Commenting on President Donald Trump’s tweets aimed at North Korean strongman Kim Jong-un, a CNN panel showed their exasperation with the president for taking his eye off the ball in order to rant about an investigation into Russia’s use of Facebook to manipulate the 2016 election.
Friday morning Trump mentioned Facebook in the midst of a Twitter barrage, calling an FBI investigation into the purchase of 2016 election ads part of the “Russia hoax.”
“The Russia hoax continues, now it’s ads on Facebook,” Trump tweeted before adding, “What about the totally biased and dishonest Media coverage in favor of Crooked Hillary?”
CNN contributor Chris Cillizza got right to the heart of the matter.
“There is no question” Cillizza excitedly explained. “No one who knows anything about the story, who has followed the story in any way, shape, or form, can reasonably conclude that this whole thing is a hoax. Frankly, it matters because we’re talking about a foreign power actively seeking to influence the election. Whether they were successful or not is important but not the central point. That they did it, that this Facebook investigation shows how widespread it was, how advanced and innovative in terms of using social media it was, that’s the point here.”
Analyst David Sanger then attempted to explain Trump’s obsession and motivation for clinging to the Russia “fake news”narrative.
“He rejects it for a simple reason,” Sanger began. “He has a very difficult time separating out the fact of the Russians affecting the election and the outcome. We cannot prove and we will never be able to prove whether or not the Russian influence had any vote in the end or any consequential effect.”
“But in the president’s mind, as many around him have said many times, he believes this entire thing is about delegitimizing his election. My own view is, how hard could it be to say, ‘I know I was legitimately elected as president. However, we can never tolerate a foreign power messing in our election. They have tried and here are the five things we’re going to do starting with a commission that will look at what that was and how we prevent it in the 2018 and certainly the 2020 presidential election.'”
Noting the fact that Trump is now waging rhetorical war with North Korea abroad and the FBI at home, host Chris Cuomo wondered if Trump driving out his most trusted advisors.
“How long do you keep a Rex Tillerson, an H.R. McMaster if you keep embarrassing them in public where they go out and say things and then the president himself makes them look like they don’t know what they are talking about?” Cuomo asked rhetorically.
Watch the video below via CNN:
‘Clearly impeachable and serious offense’: Ex-organized crime prosecutor says of Trump’s Ukraine scandal
Former Watergate prosecutor Jill Wine-Banks recalled during an MSNBC panel discussion that she was once the prosecutor for organized crime. It was something that reminded her of this recent move by President Donald Trump and his administration.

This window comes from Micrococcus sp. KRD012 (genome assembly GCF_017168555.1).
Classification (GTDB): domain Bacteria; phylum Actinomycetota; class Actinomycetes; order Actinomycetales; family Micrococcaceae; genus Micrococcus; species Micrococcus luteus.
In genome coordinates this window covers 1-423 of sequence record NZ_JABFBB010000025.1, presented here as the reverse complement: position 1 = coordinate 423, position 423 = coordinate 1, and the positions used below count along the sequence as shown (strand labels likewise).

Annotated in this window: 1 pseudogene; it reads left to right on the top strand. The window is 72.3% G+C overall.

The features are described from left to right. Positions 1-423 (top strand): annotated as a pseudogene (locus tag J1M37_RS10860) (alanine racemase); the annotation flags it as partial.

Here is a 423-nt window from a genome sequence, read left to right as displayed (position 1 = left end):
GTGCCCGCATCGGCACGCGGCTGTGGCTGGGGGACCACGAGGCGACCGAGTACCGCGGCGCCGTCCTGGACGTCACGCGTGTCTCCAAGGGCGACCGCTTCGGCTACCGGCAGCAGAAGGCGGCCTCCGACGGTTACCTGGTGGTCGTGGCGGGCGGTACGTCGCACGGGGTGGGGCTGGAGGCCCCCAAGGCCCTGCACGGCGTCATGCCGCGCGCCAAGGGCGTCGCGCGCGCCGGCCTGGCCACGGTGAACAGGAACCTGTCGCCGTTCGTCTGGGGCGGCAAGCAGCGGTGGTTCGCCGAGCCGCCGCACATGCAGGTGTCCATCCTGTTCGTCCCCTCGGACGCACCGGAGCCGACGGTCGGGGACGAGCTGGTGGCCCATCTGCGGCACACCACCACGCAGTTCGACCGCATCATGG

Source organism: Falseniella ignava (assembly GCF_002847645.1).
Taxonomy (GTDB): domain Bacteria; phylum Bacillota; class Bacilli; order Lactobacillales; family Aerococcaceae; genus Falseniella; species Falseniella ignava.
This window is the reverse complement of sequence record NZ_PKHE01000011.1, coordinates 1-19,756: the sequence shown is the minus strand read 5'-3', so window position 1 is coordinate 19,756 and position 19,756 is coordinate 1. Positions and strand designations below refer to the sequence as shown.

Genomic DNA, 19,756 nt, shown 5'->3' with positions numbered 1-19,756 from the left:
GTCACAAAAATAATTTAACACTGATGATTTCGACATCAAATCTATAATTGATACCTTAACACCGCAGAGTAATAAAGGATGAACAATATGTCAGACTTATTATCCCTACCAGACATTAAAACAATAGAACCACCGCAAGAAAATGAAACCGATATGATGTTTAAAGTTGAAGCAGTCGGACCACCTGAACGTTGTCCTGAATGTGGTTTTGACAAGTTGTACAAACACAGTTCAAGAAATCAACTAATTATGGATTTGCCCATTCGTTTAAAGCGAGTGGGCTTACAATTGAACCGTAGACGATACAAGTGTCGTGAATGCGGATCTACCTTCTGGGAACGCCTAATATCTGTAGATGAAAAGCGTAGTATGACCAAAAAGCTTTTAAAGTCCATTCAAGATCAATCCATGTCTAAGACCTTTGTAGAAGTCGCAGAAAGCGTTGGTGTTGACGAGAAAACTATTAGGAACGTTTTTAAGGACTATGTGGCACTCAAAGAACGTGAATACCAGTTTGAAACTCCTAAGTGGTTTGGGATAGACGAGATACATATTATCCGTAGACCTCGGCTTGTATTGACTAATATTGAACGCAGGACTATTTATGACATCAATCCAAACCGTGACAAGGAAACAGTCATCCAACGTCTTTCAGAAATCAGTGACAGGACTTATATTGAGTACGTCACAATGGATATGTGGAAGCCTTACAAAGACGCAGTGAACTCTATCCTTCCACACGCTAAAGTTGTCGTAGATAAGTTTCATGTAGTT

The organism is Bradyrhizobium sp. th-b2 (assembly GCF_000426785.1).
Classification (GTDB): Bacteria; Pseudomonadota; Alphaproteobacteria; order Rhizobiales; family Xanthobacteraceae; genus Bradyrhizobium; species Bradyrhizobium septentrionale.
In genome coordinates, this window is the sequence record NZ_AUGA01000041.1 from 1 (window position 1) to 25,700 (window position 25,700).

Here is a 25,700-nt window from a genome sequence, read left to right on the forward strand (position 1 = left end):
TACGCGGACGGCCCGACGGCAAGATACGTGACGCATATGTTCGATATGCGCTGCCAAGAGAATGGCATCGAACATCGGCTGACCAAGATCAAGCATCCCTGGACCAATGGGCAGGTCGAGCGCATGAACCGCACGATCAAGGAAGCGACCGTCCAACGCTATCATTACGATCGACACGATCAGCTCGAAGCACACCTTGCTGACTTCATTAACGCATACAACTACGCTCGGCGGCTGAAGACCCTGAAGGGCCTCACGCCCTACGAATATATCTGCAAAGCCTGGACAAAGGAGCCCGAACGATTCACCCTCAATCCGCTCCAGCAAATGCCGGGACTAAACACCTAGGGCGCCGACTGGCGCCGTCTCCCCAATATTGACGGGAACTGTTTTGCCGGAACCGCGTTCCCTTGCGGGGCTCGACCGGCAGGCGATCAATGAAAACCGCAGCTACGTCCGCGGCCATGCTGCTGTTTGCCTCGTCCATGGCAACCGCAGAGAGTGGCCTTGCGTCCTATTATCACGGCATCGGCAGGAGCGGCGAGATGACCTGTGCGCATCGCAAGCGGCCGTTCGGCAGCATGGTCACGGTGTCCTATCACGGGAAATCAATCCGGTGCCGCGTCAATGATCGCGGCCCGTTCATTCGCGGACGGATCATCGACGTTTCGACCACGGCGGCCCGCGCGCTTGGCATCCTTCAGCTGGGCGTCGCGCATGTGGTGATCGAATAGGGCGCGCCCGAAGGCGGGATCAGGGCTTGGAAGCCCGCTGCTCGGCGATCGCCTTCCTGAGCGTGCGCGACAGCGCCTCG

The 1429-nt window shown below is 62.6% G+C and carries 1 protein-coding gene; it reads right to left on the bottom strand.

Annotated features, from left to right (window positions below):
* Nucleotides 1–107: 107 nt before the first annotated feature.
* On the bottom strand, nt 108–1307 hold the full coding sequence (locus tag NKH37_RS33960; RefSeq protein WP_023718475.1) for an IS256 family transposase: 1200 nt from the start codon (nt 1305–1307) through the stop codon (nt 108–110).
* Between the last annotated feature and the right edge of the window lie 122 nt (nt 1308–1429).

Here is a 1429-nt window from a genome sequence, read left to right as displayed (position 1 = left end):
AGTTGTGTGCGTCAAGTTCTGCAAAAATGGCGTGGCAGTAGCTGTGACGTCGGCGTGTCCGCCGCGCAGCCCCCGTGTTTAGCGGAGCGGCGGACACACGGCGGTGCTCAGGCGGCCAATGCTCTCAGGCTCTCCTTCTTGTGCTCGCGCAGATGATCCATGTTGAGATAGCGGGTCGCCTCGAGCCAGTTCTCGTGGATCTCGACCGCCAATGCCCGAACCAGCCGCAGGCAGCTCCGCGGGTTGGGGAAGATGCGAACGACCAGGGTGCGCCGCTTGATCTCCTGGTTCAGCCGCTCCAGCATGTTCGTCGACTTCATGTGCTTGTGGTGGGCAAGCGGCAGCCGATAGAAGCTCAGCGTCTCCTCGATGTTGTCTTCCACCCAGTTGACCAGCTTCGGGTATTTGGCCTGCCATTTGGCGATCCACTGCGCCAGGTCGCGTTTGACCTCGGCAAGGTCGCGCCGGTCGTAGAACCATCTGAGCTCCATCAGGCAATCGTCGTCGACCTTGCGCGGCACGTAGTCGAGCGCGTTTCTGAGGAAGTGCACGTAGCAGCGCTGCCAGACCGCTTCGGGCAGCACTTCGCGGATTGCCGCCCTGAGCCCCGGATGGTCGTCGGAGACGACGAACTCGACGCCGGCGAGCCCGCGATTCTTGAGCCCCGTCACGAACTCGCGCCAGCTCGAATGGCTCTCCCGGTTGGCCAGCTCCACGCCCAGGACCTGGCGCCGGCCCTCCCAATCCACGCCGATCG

Former U.S. Prosecutor Joyce Vance began by saying that the one major point is that the director of national intelligence has already violated the law by refusing to turn over the information to Congress within seven days.
"The real take away is that we’re well past the seven-day period that the DNI had to transfer this whistleblower’s complaint to Congress. And we don't know exactly what's in it. And when I say 'we,' really, I’m saying Congress because 'we' the public aren’t entitled to it. But Congress, the House Intelligence Committee that Congressman [Adam] Schiff (D-CA) chairs should have that."
Iran accuses foreign forces of raising Gulf ‘insecurity’ — but doesn’t mention Trump by name
President Hassan Rouhani on Sunday denounced the presence of foreign forces in the Gulf and said Iran will present a peace plan, after its arch-foe Washington ordered reinforcements to the tense region.
"Foreign forces can cause problems and insecurity for our people and for our region," Rouhani said before a military parade commemorating the Iran-Iraq war.
Rouhani also said Iran would present a peace plan to the United Nations within days.
"In this sensitive and important historical moment, we announce to our neighbours that we extend the hand of friendship and brotherhood to them," he said.
Trump holds mass rally with Indian Prime Minister that was more like a campaign event than official one
US President Donald Trump and Indian Prime Minister Narendra Modi on Sunday declared themselves united in a relentless fight against "terrorism," vowing a close, personal alliance in front of tens of thousands of Indian-Americans.
The two leaders, like-minded nationalists fond of fiery rallies and skeptical of traditional media, heaped praise on each other in an unusual joint appearance inside a football stadium in Houston.
To the bhangra beats of four drummers in saffron turbans, Trump in his dark suit and Modi in a yellow kurta and vest made a grand entrance with arms clenched together to ecstatic cheers from a crowd estimated by organizers at 50,000.